Another Six Minutes…

I’m thinking of doing away with these intro paragraphs, I never know what to say. Anyway, here’s another six reviews that should take you about six minutes to read…

The Antlers – Hospice (self-released; 3/3)


Slow-burning anthems of melancholic regret weaved in and around a loose narrative of nurse falling in love with patient; the story line goes like this- lead Antler Peter Silberman moves to the big city, spends two whole years sequestered from society writing this album, losing touch with family and friends along the way only to emerge with this stellar offering of dolorous melodies and heartrending storytelling. Think Radiohead-meets-Bon Iver with an Arcade Fire fascination and you can begin to draw a line connecting The Antlers’ influences to one another. If you like pop songs structured around ambient textures and falsetto-styled vocalizations with anthemic aspirations, Hospice may be your favorite album of the year. 9/10

Jarvis Cocker – Further Complications (Rough Trade US; 5/19)


So the guy from Pulp is releasing another solo album. I say this with disdain because it seems whenever Morrissey‘s prowess is being discussed there’s always some little Jarvis sycophant that sticks his nose (and unwanted opinions) into the conversation. Look, Morrissey‘s a snarky, sad recluse who is ill at ease among his fellow humans and was the frontman for the greatest band of the last 30 years, while Jarvis Cocker is a gregarious, model-dating ladies man that could steal your girlfriend off your arm with his wit and charm and you’d thank him for doing so and gladly pay his cab fare. And that’s kind of why I’ve always disliked the man; he’s everything Mozza isn’t and he’s introduced into those conversations too often, so this is me knocking him down a peg. Similarly revered by Brits, Cocker is a glammy, sometimes scuzzy rocker; and Further Complications is a rock album in the tradition of lecherous middle-age man seeking early-20s model; think Bryan Ferry (that’s a more accurate comparison and I usually interject that to deflect from anyone challenging Moz‘s superiority; likewise Cocker is at his best on this record when he’s veering into Roxy territory). It’s a look at the mind of a recent divorcee that’s trying to reconnect with hip young ladies (Angela), meeting a woman at a museum (Leftovers) and casting off pretension (I Never Said I Was Deep)- an exploration into a mid-life crisis that’s both endearing and pathetic. 6/10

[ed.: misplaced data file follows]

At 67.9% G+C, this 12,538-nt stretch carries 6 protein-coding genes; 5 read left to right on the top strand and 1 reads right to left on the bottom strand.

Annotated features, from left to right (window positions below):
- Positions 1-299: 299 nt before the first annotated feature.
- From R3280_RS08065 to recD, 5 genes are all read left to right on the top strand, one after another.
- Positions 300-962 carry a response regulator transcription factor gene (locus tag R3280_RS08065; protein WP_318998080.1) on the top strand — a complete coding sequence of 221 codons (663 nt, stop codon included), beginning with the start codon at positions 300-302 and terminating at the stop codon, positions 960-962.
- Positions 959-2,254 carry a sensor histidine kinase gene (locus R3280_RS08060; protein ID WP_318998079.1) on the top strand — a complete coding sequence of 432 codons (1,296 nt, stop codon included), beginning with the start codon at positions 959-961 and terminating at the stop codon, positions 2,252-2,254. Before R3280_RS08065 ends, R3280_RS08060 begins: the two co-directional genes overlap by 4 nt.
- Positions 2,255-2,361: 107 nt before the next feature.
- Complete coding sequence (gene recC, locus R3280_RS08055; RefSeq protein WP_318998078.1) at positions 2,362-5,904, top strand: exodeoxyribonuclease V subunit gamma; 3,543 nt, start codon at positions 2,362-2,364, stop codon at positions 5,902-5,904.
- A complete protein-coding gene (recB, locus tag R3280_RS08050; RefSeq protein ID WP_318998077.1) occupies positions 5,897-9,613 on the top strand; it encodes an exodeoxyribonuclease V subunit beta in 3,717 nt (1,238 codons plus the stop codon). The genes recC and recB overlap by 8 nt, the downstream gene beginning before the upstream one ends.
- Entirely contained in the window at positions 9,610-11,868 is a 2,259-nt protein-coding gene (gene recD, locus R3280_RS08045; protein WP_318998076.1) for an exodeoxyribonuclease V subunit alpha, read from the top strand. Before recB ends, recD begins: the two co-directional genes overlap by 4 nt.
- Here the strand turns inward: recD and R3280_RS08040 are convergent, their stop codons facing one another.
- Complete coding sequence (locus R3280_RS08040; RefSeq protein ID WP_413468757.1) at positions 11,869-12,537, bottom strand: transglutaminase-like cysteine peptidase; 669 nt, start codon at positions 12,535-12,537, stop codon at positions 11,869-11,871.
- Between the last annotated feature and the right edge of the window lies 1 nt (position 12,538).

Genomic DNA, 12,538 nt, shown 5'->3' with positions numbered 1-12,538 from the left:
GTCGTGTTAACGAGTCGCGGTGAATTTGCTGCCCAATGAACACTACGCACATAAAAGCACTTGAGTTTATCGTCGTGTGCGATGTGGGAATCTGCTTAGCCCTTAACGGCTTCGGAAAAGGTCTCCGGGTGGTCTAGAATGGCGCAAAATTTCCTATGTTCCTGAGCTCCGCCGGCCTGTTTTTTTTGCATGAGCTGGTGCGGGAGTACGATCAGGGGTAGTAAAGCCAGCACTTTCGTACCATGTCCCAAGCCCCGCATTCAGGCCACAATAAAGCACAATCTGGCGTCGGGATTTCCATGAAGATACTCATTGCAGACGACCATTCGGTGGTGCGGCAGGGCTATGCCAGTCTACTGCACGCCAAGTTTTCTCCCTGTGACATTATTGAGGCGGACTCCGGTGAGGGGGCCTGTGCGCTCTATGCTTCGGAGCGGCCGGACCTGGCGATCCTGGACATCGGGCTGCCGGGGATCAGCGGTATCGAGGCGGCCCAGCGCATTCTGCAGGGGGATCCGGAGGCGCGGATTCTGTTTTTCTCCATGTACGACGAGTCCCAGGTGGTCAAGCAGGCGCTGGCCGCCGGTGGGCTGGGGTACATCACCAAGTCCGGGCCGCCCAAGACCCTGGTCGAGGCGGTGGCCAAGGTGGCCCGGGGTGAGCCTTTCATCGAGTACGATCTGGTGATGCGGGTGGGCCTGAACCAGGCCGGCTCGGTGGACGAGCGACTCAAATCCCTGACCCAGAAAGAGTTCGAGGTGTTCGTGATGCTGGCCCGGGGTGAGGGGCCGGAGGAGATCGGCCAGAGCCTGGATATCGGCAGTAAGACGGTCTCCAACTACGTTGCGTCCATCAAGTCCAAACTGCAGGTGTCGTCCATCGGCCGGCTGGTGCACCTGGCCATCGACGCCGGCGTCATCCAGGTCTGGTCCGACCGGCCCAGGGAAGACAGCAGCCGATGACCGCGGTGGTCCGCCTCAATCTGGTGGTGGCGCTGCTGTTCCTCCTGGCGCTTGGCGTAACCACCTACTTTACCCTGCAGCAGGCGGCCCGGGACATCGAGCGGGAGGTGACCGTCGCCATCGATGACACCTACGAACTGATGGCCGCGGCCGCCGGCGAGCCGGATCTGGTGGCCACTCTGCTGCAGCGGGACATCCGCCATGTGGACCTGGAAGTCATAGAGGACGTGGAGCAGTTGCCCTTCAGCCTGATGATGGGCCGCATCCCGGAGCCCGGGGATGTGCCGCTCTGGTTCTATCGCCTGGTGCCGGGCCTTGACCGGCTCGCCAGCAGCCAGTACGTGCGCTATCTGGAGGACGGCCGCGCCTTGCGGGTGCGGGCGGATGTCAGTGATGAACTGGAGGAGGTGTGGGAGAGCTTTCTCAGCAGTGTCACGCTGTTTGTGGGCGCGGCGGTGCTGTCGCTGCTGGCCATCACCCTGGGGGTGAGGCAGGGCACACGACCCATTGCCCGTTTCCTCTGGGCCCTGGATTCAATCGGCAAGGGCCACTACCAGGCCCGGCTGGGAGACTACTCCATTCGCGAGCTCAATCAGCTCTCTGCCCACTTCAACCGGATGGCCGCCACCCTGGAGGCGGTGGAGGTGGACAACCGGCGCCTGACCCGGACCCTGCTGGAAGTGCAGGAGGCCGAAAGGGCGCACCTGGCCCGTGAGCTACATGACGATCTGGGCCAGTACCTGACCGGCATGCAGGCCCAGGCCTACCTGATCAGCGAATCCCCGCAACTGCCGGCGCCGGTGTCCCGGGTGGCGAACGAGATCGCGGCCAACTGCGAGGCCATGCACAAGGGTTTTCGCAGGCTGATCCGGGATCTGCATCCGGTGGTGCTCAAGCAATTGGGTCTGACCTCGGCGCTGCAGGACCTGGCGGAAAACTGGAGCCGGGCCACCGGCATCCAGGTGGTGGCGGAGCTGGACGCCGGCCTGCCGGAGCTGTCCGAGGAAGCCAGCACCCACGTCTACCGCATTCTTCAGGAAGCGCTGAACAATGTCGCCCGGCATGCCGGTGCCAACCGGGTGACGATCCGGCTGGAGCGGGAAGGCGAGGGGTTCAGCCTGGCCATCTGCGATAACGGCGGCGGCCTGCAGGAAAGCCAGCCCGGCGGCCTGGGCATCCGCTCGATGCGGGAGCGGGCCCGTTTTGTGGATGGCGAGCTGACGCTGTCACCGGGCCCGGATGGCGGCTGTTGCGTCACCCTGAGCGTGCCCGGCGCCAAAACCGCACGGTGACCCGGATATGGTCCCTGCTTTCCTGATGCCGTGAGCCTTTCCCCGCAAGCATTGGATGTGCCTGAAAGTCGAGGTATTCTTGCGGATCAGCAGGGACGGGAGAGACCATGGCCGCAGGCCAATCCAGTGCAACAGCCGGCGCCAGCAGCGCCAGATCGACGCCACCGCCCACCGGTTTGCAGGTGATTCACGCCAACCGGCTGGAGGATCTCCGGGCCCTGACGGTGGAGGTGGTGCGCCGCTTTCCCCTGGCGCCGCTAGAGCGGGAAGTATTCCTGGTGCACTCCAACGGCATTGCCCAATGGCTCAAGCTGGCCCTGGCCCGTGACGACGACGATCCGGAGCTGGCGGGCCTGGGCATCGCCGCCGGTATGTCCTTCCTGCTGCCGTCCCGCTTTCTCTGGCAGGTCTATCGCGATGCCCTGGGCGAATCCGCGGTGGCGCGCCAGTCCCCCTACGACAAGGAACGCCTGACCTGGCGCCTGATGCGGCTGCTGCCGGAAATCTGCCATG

Terry Urban – Southerngold (Gold Coin; 6/1)


Thank god for the mixtape culture that’s pushing both hip-hop and mash-ups to the next level. This mixtape by Terry Urban and Gold Coin Clothing almost didn’t happen- he sent the mixes to Santigold who was like “this is awesome, put this out” but her label, Downtown Records, was all “hell no!” Ironically, they’re the label that signed Danger Mouse after he gained fame from his Grey Album thing (Jay-Z‘s Black Album mashed into The BeatlesWhite Album). Basically, Southerngold is all the top southern rappers over the backing tracks of Santigold‘s debut album; and everyone’s here: Ying Yang Twins, Andre 3000 (OutKast), Bun B (UGK), Slim Thug, Mike Jones, T-Pain, Lil’ Wayne, Rick Ross, Trick Daddy and Young Jeezy. It ain’t gonna win any awards and isn’t groundbreaking by any stretch of the imagination, but it sure is fun. Download it for free here. 7/10

Pelican – Ephemeral [EP] (Southern Lord; 6/9)